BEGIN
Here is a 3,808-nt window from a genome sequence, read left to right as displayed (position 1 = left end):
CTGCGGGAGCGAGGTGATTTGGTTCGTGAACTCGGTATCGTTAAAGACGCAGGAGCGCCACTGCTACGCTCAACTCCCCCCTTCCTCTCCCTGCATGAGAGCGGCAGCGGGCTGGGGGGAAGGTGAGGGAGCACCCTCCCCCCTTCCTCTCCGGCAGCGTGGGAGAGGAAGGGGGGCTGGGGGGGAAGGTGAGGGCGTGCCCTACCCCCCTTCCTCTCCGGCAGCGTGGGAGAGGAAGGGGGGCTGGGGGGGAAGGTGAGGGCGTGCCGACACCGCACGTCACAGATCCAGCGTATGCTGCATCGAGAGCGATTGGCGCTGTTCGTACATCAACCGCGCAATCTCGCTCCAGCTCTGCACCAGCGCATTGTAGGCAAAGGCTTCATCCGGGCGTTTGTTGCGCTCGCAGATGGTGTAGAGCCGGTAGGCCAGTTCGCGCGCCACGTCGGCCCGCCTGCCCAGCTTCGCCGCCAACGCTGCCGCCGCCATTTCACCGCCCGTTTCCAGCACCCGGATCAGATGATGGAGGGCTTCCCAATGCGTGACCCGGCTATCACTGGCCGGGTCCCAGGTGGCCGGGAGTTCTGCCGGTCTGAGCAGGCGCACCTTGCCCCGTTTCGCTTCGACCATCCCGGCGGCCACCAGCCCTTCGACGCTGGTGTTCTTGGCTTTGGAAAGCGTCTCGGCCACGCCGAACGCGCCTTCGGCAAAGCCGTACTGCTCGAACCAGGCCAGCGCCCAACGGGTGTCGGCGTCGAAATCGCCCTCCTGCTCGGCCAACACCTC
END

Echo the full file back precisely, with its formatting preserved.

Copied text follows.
Here is a 3,808-nt window from a genome sequence, read left to right as displayed (position 1 = left end):
CTGCGGGAGCGAGGTGATTTGGTTCGTGAACTCGGTATCGTTAAAGACGCAGGAGCGCCACTGCTACGCTCAACTCCCCCCTTCCTCTCCCTGCATGAGAGCGGCAGCGGGCTGGGGGGAAGGTGAGGGAGCACCCTCCCCCCTTCCTCTCCGGCAGCGTGGGAGAGGAAGGGGGGCTGGGGGGGAAGGTGAGGGCGTGCCCTACCCCCCTTCCTCTCCGGCAGCGTGGGAGAGGAAGGGGGGCTGGGGGGGAAGGTGAGGGCGTGCCGACACCGCACGTCACAGATCCAGCGTATGCTGCATCGAGAGCGATTGGCGCTGTTCGTACATCAACCGCGCAATCTCGCTCCAGCTCTGCACCAGCGCATTGTAGGCAAAGGCTTCATCCGGGCGTTTGTTGCGCTCGCAGATGGTGTAGAGCCGGTAGGCCAGTTCGCGCGCCACGTCGGCCCGCCTGCCCAGCTTCGCCGCCAACGCTGCCGCCGCCATTTCACCGCCCGTTTCCAGCACCCGGATCAGATGATGGAGGGCTTCCCAATGCGTGACCCGGCTATCACTGGCCGGGTCCCAGGTGGCCGGGAGTTCTGCCGGTCTGAGCAGGCGCACCTTGCCCCGTTTCGCTTCGACCATCCCGGCGGCCACCAGCCCTTCGACGCTGGTGTTCTTGGCTTTGGAAAGCGTCTCGGCCACGCCGAACGCGCCTTCGGCAAAGCCGTACTGCTCGAACCAGGCCAGCGCCCAACGGGTGTCGGCGTCGAAATCGCCCTCCTGCTCGGCCAACACCTC